By Dan Hust
FERNDALE Idealistic dreams and practical goals shared the stage Monday night in Ferndale.
Funded by the Gerry Foundation and overseen by the new Sullivan County Economic Development Corporation (EDC), the Community Planning Committee held its first “Mid-Term Report” at the CVI Building.
“We are nearly 50 individuals strong and growing,” noted EDC Board Chair Darlene Fedun.
The committee is actually a set of four subcommittees: Planning, Hotel Development, Education and Training, and Tourism and Marketing.
County Planning Commissioner Luiz Aragon explained that the Planning Subcommittee is focused on providing support and research to the other three, with a plan to turn all the recommendations into a “white paper” report.
The Planning group, however, did identify two of its own initiatives: banking land (governments holding on to foreclosed properties for special purposes) and developing existing and often-unused theatre/performance spaces.
Fedun explained that the Hotel Development Subcommittee wants to increase lodging in the county, possibly through incentives and a location database that includes a rating system.
In particular, the subcommittee is identifying partially completed or otherwise unoccupied facilities (i.e., Dunbar Towers in Monticello and Bella Lago in White Lake) that could be of interest to hotel developers.
Subcommittee Co-Chair Carol Malek noted that several hotels in Monticello and Liberty are used for emergency housing rather than lodging, and her group wants to find alternatives to such.
A tourism summit and a third-party study are also possibilities.
The Education and Training Subcommittee reported that the county needs to market as much to its residents as its visitors.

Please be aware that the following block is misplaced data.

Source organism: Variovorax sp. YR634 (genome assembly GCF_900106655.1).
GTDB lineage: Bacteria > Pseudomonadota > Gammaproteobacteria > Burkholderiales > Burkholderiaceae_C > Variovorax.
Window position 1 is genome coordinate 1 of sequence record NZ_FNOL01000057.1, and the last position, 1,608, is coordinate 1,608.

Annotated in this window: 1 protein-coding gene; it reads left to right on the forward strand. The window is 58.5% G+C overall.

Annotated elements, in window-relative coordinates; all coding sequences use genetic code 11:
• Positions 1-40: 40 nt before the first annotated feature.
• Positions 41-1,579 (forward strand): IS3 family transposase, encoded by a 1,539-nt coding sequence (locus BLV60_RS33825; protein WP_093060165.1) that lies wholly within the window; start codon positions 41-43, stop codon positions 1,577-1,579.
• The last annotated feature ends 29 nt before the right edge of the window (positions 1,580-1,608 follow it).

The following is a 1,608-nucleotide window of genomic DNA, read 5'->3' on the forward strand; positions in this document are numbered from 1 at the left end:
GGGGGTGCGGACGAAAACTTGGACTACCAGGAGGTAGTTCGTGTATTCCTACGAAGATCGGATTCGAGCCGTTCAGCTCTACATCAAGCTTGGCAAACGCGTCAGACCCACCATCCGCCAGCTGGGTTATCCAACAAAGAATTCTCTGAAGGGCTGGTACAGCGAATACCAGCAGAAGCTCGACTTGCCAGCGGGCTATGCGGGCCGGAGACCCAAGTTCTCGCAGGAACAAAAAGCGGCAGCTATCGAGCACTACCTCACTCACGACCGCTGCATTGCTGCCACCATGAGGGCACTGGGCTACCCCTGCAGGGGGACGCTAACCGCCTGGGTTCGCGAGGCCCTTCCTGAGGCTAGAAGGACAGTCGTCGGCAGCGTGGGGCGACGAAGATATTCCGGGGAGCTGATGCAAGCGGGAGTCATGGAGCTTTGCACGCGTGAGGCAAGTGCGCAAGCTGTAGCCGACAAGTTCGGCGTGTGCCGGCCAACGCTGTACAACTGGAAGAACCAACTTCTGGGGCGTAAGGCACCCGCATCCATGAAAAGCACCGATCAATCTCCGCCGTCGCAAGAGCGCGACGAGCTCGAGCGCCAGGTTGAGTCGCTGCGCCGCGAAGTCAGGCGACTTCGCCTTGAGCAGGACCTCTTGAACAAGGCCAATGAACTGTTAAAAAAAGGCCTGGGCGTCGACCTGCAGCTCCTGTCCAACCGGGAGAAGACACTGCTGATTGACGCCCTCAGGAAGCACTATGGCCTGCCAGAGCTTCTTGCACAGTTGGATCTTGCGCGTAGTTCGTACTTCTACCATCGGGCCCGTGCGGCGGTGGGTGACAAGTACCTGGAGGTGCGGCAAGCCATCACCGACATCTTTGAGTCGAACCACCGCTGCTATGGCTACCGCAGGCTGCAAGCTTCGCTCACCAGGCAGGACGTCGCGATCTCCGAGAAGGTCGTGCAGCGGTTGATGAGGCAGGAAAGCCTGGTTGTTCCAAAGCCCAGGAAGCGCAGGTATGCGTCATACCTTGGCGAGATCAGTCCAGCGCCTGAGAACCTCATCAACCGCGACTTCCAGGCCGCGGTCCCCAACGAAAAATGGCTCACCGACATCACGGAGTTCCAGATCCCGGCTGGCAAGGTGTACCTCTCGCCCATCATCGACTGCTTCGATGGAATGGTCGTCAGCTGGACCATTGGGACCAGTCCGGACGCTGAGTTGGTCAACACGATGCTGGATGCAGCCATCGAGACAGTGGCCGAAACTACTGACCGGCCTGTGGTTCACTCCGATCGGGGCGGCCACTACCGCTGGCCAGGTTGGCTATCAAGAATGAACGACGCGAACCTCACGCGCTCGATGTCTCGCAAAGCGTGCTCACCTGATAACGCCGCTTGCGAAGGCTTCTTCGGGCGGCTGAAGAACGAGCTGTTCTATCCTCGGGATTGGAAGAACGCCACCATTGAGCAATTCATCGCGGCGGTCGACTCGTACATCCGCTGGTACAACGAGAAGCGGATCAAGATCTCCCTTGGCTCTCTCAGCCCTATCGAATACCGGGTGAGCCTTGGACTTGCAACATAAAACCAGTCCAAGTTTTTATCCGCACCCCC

“There are some people who think of Jeffersonville [as] out of the state,” Subcommittee Co-Chair Laura Quigley related.
To that end, an “ambassadors” program and reaching out to local PTAs and other organizations are under consideration.
Better marketing of in-county events to residents is not the group’s only goal, however. They also want to more effectively train the workforce in customer service and entrepreneurship.
The group also envisions a farm-to-school-to-work-to-community program to teach young people and adults about the reliance of one sector of the local economy upon another.
Tourism and Marketing Subcommittee Co-Chair Roberta Byron-Lockwood said her group “found we had far more strengths than weaknesses” in the county.
“We want to expand the visitation that’s our bottom line,” she added.
Hosting “big events” in the winter and spring could boost the traditionally slow seasons in Sullivan County, she explained, as could rebranding the county’s image in a unified way to emphasize those aforementioned strengths.
The subcommittee has actually already created a “Colours and Culture” weekend for October to highlight the area’s fall foliage and events through the Sullivan County Visitors Association (SCVA).
Byron-Lockwood, who heads the SCVA, said her association is negotiating with a public relations expert to market the county more, and the subcommittee is compiling a list of accomplished natives.
After the various presentations, the audience comprised of the subcommittee members provided further ideas, from trolley buses to activities focused on grandparents/grandchildren to assessing the various building requirements in each township to creating “active adult” senior housing.
The subcommittees are an outgrowth of a visit Dr. Peter Tarlow made to the county earlier this year. Tarlow is a recognized expert on tourism and security, and he’ll be given the results of the committee’s work to review.
Tarlow himself is planning a return trip to Sullivan County in November, starting with a planned Agriculture Summit at the Villa Roma in Callicoon on November 28.
Around that same time, the subcommittees will reconvene to discuss further progress and ideas.
“It’s not over,” Aragon promised. “We still have a lot of work to do.”